CEIN IRG 1 ENM-2 Abstract Mark C. Hersam, Northwestern University Processing and Characterization of Single-Walled and Multi-Walled Carbon Nanotubes Carbon nanotubes exhibit unique physical, chemical and electrical properties that make them an attractive material for use in industry, medical diagnostics, and drug delivery. However, enthusiasm for their use has been tempered by relevant concerns regarding their toxicity. The high ratio of length to diameter (aspect ratio) of single and multi-walled carbon nanotubes has led some investigators to compare these particles with asbestos fibers, which are also characterized by a large aspect ratio but with a much larger mean diameter. The failure of resident macrophages to clear and eliminate these needle-like structures has been suggested to activate pro-inflammatory pathways in these cells that induce lung fibrosis and increase the susceptibility to pulmonary malignancies. Van der Waals interactions between individual nanotubes in air or in aqueous solutions cause them to form large aggregates, which can be more than one hundred microns in diameter, and it is the administration of these aggregates that has been associated with lung toxicity in rodents. While accidental industrial exposure to these large aggregates is certainly relevant, effective dispersal of carbon nanotubes at the nanoscale is required for them to exhibit many of their desirable physical properties. In preliminary work , we found single-walled carbon nanotubes that were highly dispersed using the biocompatible block copolymer Pluronic F108NF yielded exceeding low levels of pulmonary toxicity. While these previous studies suggested methods for the safe handling and processing of carbon nanotubes, the precise biological mechanisms for their reduced toxicity when well dispersed with Pluronic block copolymers remains an open question. This project will systematically explore these mechanisms by performing a thorough exploration of the interaction between carbon nanotubes and biological systems as a function of several materials parameters including the level of dispersion, dispersant identity/concentration, and carbon nanotube structure (e.g., diameter, length, single-walled versus multi-walled, etc.). Specific carbon nanotube types include:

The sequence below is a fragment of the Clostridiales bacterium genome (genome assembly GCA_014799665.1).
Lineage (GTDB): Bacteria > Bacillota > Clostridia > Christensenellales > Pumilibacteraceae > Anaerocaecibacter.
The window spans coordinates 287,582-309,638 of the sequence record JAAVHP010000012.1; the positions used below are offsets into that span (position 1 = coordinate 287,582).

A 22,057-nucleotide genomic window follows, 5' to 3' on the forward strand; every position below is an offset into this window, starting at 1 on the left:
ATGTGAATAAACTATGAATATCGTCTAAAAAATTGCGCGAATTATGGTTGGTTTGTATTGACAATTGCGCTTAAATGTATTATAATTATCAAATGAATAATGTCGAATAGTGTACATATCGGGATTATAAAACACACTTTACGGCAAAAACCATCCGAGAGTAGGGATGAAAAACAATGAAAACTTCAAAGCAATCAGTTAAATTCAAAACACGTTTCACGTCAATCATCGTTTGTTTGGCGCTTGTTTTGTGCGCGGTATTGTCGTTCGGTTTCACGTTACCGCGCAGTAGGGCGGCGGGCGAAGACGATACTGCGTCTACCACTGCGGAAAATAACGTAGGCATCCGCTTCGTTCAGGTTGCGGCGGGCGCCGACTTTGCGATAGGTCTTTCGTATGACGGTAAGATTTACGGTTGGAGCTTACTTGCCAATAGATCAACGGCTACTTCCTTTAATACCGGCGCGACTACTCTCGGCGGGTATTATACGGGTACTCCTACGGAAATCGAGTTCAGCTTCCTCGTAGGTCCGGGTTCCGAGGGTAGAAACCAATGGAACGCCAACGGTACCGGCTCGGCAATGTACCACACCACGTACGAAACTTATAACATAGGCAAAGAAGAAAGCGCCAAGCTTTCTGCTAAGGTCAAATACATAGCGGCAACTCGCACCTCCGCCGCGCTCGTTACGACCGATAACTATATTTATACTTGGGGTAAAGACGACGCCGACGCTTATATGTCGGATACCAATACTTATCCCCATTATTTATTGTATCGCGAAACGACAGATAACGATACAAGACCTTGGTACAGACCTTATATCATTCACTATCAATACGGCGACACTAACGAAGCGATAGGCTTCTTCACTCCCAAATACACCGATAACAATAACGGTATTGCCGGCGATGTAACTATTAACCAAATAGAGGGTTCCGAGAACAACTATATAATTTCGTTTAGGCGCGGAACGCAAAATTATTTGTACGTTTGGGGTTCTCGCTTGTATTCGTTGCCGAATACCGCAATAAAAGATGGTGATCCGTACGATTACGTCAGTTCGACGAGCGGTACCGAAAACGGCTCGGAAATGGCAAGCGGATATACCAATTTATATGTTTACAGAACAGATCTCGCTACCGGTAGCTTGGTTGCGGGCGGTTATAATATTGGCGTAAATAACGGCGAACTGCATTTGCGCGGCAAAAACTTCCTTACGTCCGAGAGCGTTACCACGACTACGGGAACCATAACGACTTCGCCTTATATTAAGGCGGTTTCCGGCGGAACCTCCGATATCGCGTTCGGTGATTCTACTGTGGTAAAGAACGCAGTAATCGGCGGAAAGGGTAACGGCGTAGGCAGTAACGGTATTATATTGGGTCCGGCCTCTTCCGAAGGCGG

|Effective start/end date||9/1/13 → 8/31/18|
- University of California at Los Angeles (0521 G RA112-005// DBI-126)
- National Science Foundation (0521 G RA112-005// DBI-126)
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